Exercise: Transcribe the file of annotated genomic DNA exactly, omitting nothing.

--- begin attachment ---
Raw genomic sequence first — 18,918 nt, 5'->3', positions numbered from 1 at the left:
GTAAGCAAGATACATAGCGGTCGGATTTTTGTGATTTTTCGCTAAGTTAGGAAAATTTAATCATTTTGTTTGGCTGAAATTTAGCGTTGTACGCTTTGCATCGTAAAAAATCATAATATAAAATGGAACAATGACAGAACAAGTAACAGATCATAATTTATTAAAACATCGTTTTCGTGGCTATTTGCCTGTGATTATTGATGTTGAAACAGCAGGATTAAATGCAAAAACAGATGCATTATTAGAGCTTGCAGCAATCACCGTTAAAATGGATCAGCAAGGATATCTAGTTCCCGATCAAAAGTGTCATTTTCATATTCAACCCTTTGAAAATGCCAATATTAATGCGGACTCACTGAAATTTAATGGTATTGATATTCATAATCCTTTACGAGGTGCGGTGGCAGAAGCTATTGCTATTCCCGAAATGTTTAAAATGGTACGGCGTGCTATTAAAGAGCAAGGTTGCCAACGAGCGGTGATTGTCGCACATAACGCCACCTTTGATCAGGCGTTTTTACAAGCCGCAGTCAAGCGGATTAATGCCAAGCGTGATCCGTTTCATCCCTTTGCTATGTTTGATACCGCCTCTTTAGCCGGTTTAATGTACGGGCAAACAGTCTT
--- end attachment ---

Raw genomic sequence first — 18,918 nt, 5'->3', positions numbered from 1 at the left:
GTAAGCAAGATACATAGCGGTCGGATTTTTGTGATTTTTCGCTAAGTTAGGAAAATTTAATCATTTTGTTTGGCTGAAATTTAGCGTTGTACGCTTTGCATCGTAAAAAATCATAATATAAAATGGAACAATGACAGAACAAGTAACAGATCATAATTTATTAAAACATCGTTTTCGTGGCTATTTGCCTGTGATTATTGATGTTGAAACAGCAGGATTAAATGCAAAAACAGATGCATTATTAGAGCTTGCAGCAATCACCGTTAAAATGGATCAGCAAGGATATCTAGTTCCCGATCAAAAGTGTCATTTTCATATTCAACCCTTTGAAAATGCCAATATTAATGCGGACTCACTGAAATTTAATGGTATTGATATTCATAATCCTTTACGAGGTGCGGTGGCAGAAGCTATTGCTATTCCCGAAATGTTTAAAATGGTACGGCGTGCTATTAAAGAGCAAGGTTGCCAACGAGCGGTGATTGTCGCACATAACGCCACCTTTGATCAGGCGTTTTTACAAGCCGCAGTCAAGCGGATTAATGCCAAGCGTGATCCGTTTCATCCCTTTGCTATGTTTGATACCGCCTCTTTAGCCGGTTTAATGTACGGGCAAACAGTCTT